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Raptors fans Lexie Smith, left, and Jordan Sault, right, say they spent $600 this year on jerseys.

Sporting Fred VanVleet and Kawhi Leonard jerseys, Lexie Smith and Jordan Sault tally up how much they’ve spent on Toronto Raptors gear.

“We spent like $600 on jerseys this year,” Mr. Sault said, as he waited for the Raptors championship parade to pass his spot in downtown Toronto on Monday.

“At least,” Ms. Smith added.

They were part of a crowd of hundreds of thousands who came to celebrate Toronto’s basketball champions, wearing shirts, hats, towels and other apparel from the franchise’s 24-year history.

Across Canada, fans are flocking to buy Raptors gear after the team won a historic NBA championship Thursday. The win, a first for Canada’s only NBA team, has sent merchandise sales soaring.

The NBA Store set a new record for championship day sales this year, breaking the previous record set in 2016 for the series between the Cleveland Cavaliers and Golden State Warriors, which Cleveland won.

Sales the day after the Raptors won eclipsed the 2016 record by more than 80 per cent, the store said in a statement. Championship day sales were also twice as high this year compared to last year.

For Raptors fans, it’s a small price to pay.

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Mr. Sault’s and Ms. Smith’s jersey collection also includes stars Pascal Siakam, DeMar DeRozan, Tracy McGrady and Vince Carter. Why drop so much money on sports apparel?

“Why not?" Ms. Smith said. “We won, it’s worth it.”

Aryan Sayyadi also contributed to the record sales, ordering about $200 of championship hats and shirts, plus a Kawhi Leonard bobblehead from the NBA Store. He showed up to the parade in a suit, though, because his gear hadn’t come in the mail yet.

“It’s okay, though,” he said. “I heard the hats are going for $100 each [online].”

Some sellers on second-hand site Kijiji were selling the championship hats Monday afternoon for $65 to $120 each.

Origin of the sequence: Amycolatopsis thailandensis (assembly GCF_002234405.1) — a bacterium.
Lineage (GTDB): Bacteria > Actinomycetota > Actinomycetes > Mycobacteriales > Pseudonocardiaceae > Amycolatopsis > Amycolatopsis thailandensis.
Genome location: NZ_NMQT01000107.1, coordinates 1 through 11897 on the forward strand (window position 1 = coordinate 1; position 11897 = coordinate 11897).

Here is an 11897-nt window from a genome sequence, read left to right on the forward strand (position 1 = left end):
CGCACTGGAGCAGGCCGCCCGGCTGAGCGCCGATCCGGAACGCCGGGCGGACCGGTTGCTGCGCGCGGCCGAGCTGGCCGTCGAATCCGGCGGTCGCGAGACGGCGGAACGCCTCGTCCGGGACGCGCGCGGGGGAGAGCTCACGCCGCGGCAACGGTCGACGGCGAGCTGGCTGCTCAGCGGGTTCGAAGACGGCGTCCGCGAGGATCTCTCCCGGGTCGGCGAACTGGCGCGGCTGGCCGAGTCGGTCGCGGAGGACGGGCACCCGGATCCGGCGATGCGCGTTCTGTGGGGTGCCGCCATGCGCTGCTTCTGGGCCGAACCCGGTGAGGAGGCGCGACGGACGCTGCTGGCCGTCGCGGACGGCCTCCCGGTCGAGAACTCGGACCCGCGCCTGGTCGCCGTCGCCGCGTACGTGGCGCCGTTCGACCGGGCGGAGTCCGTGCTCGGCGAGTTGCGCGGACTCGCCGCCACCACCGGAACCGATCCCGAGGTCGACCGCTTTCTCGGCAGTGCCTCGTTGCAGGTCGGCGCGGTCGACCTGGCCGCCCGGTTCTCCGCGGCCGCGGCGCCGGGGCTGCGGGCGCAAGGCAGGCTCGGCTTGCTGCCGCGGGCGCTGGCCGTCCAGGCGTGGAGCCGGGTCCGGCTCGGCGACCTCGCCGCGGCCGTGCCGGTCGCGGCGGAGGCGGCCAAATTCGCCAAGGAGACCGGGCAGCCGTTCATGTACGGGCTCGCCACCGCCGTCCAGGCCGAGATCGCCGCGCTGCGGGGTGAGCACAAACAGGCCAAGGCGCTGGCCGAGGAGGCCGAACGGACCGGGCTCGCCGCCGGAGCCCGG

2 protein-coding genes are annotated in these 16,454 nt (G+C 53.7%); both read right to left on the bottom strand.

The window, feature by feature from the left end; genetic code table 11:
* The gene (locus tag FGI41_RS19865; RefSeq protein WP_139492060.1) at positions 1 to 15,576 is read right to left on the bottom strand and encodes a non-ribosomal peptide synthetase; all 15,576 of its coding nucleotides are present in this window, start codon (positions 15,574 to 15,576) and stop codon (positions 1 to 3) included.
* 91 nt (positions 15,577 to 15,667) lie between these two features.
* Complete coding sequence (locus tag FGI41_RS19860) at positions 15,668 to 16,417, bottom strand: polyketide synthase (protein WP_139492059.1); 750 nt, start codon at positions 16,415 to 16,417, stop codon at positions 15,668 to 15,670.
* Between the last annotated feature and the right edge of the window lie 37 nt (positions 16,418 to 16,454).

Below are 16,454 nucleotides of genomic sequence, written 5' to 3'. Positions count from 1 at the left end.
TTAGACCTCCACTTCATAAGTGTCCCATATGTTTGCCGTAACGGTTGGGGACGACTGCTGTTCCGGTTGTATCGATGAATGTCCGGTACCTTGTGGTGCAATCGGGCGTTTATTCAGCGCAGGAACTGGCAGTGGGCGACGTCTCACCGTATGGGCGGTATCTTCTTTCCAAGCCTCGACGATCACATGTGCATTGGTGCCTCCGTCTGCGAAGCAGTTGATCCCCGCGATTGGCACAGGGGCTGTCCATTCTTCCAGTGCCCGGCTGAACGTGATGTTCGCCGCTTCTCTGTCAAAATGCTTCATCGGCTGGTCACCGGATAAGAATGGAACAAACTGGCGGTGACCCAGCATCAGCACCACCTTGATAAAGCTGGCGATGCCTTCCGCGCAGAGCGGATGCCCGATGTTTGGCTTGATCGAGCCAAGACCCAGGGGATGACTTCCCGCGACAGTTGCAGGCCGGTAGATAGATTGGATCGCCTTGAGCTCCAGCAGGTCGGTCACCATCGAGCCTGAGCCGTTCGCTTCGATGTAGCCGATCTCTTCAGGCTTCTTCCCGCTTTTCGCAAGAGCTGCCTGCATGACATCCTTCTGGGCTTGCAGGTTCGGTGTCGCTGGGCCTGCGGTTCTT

Other fans at the parade decided not to shell out for new gear, instead rummaging through their closets for old-school items.

Dirk McLaughlin used a bandana to turn a 20-year-old Raptors wallet into a makeshift headpiece, and Ethan Holtzer brought a purple Raptors towel that he’s had since he was 12.

“It smells really bad,” Mr. Holtzer said of the towel.

Maple Leaf Sports Entertainment, which owns Real Sports Apparel, did not respond to a request for comment about whether its sales have seen a boost. Neither did Foot Locker, Lids nor SportChek, which also sell NBA merchandise.

In Vaughan, a spokesperson for Canada’s Wonderland said the Raptors’s strong performance has bolstered their sportswear sales.

“Since the NBA finals began, we’ve seen a substantial increase in sales of Raptors merchandise here at the park. We expect this trend to continue,” said director of communications Grace Peacock.

Star player Kawhi Leonard’s performance this season has also benefited Boston-based athletic apparel company New Balance.

The brand has a partnership with Mr. Leonard, and created a T-shirt that read “fun guy,” a joke about his unflappable, sometimes stoic nature and a comment he made to reporters. The shirts sold out in less than a minute.

“Kawhi’s performance on-court has elevated New Balance Basketball to become a credible player in a very competitive space,"said Patrick Cassidy, New Balance global director, consumer marketing.

Andy Xiong of Toronto, one of Mr. Leonard’s many fans, wore a white and gold OVO jersey with Leonard’s name on it to the parade Monday. He decided to buy the jersey right after Toronto made it to the finals.

“There were no adult jerseys left, so I had to buy the youth version in XL,” Mr. Xiong said.

In the end it worked out, because the youth jersey, at $89, was about $40 cheaper than the adult ones on offer, he said.

“It’s a bargain,” he said.

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